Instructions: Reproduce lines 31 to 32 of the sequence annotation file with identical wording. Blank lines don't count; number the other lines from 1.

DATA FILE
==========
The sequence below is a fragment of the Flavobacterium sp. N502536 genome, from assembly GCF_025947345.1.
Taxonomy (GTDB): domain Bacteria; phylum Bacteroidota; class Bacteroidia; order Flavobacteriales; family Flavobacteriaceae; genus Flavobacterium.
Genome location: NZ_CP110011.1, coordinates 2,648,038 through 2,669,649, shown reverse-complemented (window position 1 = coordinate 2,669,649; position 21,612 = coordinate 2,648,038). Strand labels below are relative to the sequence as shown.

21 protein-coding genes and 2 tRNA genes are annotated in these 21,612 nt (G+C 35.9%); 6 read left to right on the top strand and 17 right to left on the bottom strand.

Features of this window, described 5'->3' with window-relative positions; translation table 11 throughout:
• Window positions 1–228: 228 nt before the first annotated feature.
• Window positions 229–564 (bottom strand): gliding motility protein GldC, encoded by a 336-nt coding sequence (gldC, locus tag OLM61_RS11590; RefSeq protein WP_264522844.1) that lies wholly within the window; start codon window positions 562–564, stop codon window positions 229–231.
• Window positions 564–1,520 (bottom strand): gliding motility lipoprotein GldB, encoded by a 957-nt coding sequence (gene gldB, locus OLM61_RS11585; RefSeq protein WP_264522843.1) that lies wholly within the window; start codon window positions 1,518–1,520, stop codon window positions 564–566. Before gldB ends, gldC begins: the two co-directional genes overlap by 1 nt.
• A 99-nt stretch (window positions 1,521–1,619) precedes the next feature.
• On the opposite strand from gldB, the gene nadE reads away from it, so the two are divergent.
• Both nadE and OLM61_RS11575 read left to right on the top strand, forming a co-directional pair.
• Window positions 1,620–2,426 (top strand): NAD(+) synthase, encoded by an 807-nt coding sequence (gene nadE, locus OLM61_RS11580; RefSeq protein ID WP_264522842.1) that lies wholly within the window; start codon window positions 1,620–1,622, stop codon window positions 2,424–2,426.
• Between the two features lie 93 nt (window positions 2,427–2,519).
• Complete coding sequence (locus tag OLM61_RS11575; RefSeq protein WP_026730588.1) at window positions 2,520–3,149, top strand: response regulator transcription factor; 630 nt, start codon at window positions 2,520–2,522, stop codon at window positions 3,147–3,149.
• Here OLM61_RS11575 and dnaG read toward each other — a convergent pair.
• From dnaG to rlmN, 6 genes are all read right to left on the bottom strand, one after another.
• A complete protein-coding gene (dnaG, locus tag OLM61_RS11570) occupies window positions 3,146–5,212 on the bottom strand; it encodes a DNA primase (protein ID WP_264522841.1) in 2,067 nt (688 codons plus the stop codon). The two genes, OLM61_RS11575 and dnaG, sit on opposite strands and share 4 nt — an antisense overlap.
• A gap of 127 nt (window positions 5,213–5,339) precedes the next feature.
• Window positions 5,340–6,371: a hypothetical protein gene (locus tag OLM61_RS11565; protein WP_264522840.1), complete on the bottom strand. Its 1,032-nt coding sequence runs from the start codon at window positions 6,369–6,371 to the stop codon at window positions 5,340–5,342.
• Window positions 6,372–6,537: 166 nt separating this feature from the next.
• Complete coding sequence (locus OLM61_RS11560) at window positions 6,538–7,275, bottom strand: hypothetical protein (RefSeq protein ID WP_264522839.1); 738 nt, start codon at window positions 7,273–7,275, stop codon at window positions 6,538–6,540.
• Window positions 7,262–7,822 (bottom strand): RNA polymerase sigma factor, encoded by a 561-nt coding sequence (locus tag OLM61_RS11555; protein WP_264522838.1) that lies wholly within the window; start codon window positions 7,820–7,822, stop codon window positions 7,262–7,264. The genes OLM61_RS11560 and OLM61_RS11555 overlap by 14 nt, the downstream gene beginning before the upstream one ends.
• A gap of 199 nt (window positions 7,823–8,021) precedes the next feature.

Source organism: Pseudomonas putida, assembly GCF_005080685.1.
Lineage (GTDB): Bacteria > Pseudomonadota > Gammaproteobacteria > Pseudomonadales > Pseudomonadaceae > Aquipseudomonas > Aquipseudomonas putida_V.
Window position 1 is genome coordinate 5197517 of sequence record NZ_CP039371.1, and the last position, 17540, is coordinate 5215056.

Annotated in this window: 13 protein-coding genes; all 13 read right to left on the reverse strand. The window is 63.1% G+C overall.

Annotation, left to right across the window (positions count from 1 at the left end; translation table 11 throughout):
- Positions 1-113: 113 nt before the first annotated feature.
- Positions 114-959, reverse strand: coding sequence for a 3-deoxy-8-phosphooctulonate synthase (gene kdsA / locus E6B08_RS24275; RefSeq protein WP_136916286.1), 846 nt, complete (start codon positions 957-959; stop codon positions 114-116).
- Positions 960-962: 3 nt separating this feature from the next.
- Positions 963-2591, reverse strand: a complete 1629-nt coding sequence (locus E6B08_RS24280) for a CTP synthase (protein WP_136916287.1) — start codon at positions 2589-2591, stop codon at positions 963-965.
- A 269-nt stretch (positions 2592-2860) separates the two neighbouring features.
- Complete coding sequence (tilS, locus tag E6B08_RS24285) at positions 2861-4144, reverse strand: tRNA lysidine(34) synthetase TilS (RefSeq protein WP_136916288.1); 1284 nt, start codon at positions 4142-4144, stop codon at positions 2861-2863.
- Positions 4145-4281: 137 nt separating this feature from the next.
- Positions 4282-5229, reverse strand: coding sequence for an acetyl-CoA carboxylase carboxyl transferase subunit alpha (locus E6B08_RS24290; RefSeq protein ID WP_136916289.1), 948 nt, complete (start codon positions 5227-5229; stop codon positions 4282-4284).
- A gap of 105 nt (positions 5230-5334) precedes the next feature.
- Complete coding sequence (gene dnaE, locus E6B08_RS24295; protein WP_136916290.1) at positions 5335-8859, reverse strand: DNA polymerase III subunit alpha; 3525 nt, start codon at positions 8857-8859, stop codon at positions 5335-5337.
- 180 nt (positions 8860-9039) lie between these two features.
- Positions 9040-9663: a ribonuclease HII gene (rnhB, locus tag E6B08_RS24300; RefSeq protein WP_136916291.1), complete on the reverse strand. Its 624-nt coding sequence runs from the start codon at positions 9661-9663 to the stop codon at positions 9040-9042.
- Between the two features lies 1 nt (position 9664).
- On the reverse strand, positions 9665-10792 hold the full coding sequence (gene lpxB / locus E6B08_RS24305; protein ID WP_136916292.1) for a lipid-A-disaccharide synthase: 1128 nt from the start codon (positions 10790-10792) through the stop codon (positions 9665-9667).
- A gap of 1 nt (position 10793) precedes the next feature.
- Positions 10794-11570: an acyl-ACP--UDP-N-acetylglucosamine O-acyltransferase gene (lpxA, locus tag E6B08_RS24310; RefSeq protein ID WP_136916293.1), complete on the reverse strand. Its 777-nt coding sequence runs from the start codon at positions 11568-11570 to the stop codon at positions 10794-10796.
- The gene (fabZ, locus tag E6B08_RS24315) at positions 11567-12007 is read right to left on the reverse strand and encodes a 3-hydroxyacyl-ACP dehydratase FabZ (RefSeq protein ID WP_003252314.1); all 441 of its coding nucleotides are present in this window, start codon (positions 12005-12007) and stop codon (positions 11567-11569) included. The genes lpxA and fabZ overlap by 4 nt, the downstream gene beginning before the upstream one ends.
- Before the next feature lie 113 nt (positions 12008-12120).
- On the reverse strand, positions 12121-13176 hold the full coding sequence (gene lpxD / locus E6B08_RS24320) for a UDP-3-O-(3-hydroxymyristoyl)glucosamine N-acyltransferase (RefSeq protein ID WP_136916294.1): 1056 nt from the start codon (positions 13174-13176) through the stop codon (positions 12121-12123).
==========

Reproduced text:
- Positions 960-962: 3 nt separating this feature from the next.
- Positions 963-2591, reverse strand: a complete 1629-nt coding sequence (locus E6B08_RS24280) for a CTP synthase (protein WP_136916287.1) — start codon at positions 2589-2591, stop codon at positions 963-965.